Potential Summer Health Hazards

Summer is here, bringing plenty of fun in the sun! It’s important to consider, while you’re swimming, playing outdoors, or firing up the grill, that summer’s relaxation is not without risk. In fact, some health hazards are particularly prevalent at this time of year. Whether you’re playing or working, make sure you take precautions to stay safe this summer.

  • Be mindful of summer’s pests. In the summer, mosquitoes swarm and more people fall prey to ticks because of time spent outdoors. Mosquitoes can transmit West Nile virus, Zika virus, malaria, and other illnesses. Ticks carry Lyme disease and other illnesses like Rocky Mountain spotted fever and tularemia. The lone star tick causes people to develop an allergy to red meat. To protect yourself from ticks, avoid brushy or wooded areas with high grass, and use insect repellents with 20 to 30 percent DEET on exposed skin and clothing. When it comes to mosquitoes, wearing long sleeves and pants, along with mosquito repellent, can help. Clear your home and yard of standing water where mosquitoes can breed, and keep screens on doors and windows. Mosquitoes don’t like colder temperatures, so air conditioning is also helpful.
  • The ocean harbors some pests as well. Did you know that sea lice, hookworms, and MRSA are all risks of beachgoing? Sea lice are actually jellyfish larvae that can sting you, and hookworms come from animal waste in the sand. Bacteria including MRSA can sometimes be found in ocean water and sand, so be sure to shower thoroughly after any trip to the beach and never swallow seawater.
  • Hydrate, hydrate, hydrate. Dehydration is a major risk in the summer months, so drink plenty of water throughout the day. Dehydration symptoms include extreme thirst, decreased urination, dizziness, confusion, and fatigue.
  • Use caution around water. Avoid swimming alone, wear the proper safety gear when boating, and never leave kids unsupervised around water because drowning is one of the leading causes of accidental deaths in children.
  • Be aware of dry-drowning. This is a condition that happens when water gets into the lungs. It can happen hours or even days after inhaling water, and young children are most at risk. Symptoms include difficulty breathing, a persistent cough, sleepiness, fatigue, and vomiting. Prompt medical care is crucial to prevent death.
  • UV rays may be summer’s most common hazard. More than just painful sunburn, ultraviolet rays can lead to skin cancer later in life. Try to avoid sun exposure in the hottest hours of the day, wear proper clothing, and apply sunscreen of at least 30 SPF every few hours.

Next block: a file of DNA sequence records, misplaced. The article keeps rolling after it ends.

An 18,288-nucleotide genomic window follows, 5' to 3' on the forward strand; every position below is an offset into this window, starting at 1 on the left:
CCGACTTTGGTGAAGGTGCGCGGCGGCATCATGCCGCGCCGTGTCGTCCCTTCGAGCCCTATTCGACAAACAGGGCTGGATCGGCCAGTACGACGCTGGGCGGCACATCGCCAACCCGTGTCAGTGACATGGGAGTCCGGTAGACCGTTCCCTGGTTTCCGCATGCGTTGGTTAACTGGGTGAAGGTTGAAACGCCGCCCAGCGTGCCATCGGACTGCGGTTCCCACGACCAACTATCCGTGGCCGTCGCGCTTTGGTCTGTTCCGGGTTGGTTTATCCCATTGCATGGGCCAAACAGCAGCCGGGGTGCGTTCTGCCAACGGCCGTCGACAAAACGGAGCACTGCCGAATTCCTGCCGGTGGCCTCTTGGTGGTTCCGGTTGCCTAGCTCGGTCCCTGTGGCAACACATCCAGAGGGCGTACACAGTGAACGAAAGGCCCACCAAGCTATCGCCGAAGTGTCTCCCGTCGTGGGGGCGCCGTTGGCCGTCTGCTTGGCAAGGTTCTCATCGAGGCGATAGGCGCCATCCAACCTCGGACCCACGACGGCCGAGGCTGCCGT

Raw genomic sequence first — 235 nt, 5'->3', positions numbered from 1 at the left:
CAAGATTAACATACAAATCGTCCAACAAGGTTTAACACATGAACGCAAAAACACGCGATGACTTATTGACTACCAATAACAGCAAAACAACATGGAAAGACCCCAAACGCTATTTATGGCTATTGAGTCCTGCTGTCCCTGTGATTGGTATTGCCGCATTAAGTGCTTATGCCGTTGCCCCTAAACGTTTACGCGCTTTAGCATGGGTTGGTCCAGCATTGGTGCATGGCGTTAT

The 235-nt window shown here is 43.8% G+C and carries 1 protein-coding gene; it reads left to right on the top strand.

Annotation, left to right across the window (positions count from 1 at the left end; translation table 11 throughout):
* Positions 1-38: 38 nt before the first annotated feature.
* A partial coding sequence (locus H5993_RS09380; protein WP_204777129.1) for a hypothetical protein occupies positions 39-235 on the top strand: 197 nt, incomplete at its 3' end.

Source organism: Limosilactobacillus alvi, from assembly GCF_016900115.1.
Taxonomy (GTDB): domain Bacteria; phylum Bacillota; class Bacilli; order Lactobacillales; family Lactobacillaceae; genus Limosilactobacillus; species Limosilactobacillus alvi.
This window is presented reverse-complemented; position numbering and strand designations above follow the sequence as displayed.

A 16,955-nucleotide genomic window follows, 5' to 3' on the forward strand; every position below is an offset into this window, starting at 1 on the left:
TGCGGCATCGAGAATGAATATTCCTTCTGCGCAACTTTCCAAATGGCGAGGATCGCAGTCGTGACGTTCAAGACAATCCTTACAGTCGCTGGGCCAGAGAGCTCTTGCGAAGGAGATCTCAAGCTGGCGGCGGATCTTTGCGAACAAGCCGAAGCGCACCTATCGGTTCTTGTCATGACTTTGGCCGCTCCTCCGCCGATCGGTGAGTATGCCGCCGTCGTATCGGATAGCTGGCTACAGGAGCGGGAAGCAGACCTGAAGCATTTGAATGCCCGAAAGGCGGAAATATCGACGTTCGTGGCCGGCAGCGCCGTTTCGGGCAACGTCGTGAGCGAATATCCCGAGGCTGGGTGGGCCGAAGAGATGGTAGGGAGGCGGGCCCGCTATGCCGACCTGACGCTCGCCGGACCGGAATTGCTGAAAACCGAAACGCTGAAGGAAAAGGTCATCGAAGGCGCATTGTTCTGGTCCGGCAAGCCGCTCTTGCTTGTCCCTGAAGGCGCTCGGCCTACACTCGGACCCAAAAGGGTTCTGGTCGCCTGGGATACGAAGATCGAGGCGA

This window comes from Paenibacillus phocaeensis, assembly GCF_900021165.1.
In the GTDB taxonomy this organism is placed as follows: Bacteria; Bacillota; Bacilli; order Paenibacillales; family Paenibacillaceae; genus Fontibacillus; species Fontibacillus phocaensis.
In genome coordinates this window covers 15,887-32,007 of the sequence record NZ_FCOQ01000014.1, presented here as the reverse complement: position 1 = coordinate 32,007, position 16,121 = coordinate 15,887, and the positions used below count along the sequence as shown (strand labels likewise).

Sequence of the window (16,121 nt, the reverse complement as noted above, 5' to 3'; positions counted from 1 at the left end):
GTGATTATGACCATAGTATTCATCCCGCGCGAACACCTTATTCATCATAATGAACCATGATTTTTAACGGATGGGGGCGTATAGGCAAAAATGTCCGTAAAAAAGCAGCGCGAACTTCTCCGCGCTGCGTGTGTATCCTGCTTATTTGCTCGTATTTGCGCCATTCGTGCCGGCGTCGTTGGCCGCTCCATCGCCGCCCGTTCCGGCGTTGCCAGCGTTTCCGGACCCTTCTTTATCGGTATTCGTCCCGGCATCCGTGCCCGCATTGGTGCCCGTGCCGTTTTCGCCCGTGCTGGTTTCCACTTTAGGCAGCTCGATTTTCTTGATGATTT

Even the safest person can still sometimes experience an accident or illness. If you need help this summer, Exceptional Healthcare can provide the care you need, 24 hours a day, seven days a week, even on holidays. With 13 different locations across Texas to serve you, we’re here to help when you have an emergency. Visit our website to learn more or drop by to see our facilities for yourself.

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The Exceptional Emergency Room staff and physicians care about you and your loved ones. We are here 24/7 for all your emergency care needs.

  1. If you are experiencing fever, shortness of breath, chest pain, dizziness, weakness, numbness, sensory loss, or any other emergent medical problems, please call 911 or seek medical care immediately at your nearest Emergency Room.
  2. To provide the highest quality emergency medical care to our communities, we are directing all routine COVID testing to outpatient community resources.
  3. Testing through local resources, including your primary care doctor, urgent care, walk-in clinic, or local health department, is appropriate under the following circumstances:
    1. If you have been exposed to a person known to have COVID, and you do not have symptoms, we recommend that you self-quarantine at home and seek testing 4-5 days after exposure. It often takes this long for the infection to be detected by routine lab testing.
    2. If you have no symptoms or very mild symptoms, outpatient testing is also typically appropriate.
    3. Please follow this link for local COVID testing resources.
  4. If you have tested negative, you should still self-quarantine for 14 days from the day of suspected exposure as it can take anywhere from 2-14 days to come down with symptoms of this infection.
  5. Please kindly limit your phone time with our Emergency Rooms as the phone lines are needed to communicate with other health care entities and to provide patients their test results. Thank you for your understanding during this trying time.